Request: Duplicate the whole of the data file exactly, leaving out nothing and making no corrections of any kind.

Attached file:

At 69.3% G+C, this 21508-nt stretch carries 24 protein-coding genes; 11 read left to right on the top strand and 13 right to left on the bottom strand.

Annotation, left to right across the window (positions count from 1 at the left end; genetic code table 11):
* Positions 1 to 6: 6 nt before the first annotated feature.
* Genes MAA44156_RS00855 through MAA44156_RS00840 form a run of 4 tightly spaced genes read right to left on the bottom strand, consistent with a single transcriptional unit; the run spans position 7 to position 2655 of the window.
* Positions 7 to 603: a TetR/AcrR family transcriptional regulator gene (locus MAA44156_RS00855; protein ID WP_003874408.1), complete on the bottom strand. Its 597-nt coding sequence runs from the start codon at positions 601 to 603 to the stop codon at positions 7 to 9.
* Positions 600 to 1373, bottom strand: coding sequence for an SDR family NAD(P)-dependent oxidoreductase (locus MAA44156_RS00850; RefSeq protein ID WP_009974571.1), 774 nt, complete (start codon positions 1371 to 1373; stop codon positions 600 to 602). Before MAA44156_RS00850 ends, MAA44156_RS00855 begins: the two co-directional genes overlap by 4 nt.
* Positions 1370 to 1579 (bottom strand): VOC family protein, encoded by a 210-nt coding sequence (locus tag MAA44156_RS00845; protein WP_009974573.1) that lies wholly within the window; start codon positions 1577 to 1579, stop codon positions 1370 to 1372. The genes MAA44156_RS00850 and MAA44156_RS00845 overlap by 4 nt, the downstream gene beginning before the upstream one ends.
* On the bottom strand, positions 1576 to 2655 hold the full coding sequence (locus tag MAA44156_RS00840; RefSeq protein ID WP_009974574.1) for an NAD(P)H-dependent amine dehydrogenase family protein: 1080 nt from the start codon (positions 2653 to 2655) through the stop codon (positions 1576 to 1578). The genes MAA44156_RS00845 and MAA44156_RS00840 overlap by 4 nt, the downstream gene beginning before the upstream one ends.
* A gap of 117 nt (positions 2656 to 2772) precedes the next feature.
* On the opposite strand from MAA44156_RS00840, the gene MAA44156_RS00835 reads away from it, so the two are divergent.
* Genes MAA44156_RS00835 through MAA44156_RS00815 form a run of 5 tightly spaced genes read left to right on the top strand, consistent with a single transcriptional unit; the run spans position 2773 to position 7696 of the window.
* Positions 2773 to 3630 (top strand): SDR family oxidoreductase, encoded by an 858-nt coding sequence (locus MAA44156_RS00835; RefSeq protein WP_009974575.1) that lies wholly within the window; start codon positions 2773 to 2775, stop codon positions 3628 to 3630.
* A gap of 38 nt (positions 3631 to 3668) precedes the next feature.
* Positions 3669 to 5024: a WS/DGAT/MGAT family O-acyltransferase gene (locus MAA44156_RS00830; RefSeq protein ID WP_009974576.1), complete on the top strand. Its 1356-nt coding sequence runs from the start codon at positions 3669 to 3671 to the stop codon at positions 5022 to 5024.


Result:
At 69.3% G+C, this 21508-nt stretch carries 24 protein-coding genes; 11 read left to right on the top strand and 13 right to left on the bottom strand.

Annotation, left to right across the window (positions count from 1 at the left end; genetic code table 11):
* Positions 1 to 6: 6 nt before the first annotated feature.
* Genes MAA44156_RS00855 through MAA44156_RS00840 form a run of 4 tightly spaced genes read right to left on the bottom strand, consistent with a single transcriptional unit; the run spans position 7 to position 2655 of the window.
* Positions 7 to 603: a TetR/AcrR family transcriptional regulator gene (locus MAA44156_RS00855; protein ID WP_003874408.1), complete on the bottom strand. Its 597-nt coding sequence runs from the start codon at positions 601 to 603 to the stop codon at positions 7 to 9.
* Positions 600 to 1373, bottom strand: coding sequence for an SDR family NAD(P)-dependent oxidoreductase (locus MAA44156_RS00850; RefSeq protein ID WP_009974571.1), 774 nt, complete (start codon positions 1371 to 1373; stop codon positions 600 to 602). Before MAA44156_RS00850 ends, MAA44156_RS00855 begins: the two co-directional genes overlap by 4 nt.
* Positions 1370 to 1579 (bottom strand): VOC family protein, encoded by a 210-nt coding sequence (locus tag MAA44156_RS00845; protein WP_009974573.1) that lies wholly within the window; start codon positions 1577 to 1579, stop codon positions 1370 to 1372. The genes MAA44156_RS00850 and MAA44156_RS00845 overlap by 4 nt, the downstream gene beginning before the upstream one ends.
* On the bottom strand, positions 1576 to 2655 hold the full coding sequence (locus tag MAA44156_RS00840; RefSeq protein ID WP_009974574.1) for an NAD(P)H-dependent amine dehydrogenase family protein: 1080 nt from the start codon (positions 2653 to 2655) through the stop codon (positions 1576 to 1578). The genes MAA44156_RS00845 and MAA44156_RS00840 overlap by 4 nt, the downstream gene beginning before the upstream one ends.
* A gap of 117 nt (positions 2656 to 2772) precedes the next feature.
* On the opposite strand from MAA44156_RS00840, the gene MAA44156_RS00835 reads away from it, so the two are divergent.
* Genes MAA44156_RS00835 through MAA44156_RS00815 form a run of 5 tightly spaced genes read left to right on the top strand, consistent with a single transcriptional unit; the run spans position 2773 to position 7696 of the window.
* Positions 2773 to 3630 (top strand): SDR family oxidoreductase, encoded by an 858-nt coding sequence (locus MAA44156_RS00835; RefSeq protein WP_009974575.1) that lies wholly within the window; start codon positions 2773 to 2775, stop codon positions 3628 to 3630.
* A gap of 38 nt (positions 3631 to 3668) precedes the next feature.
* Positions 3669 to 5024: a WS/DGAT/MGAT family O-acyltransferase gene (locus MAA44156_RS00830; RefSeq protein ID WP_009974576.1), complete on the top strand. Its 1356-nt coding sequence runs from the start codon at positions 3669 to 3671 to the stop codon at positions 5022 to 5024.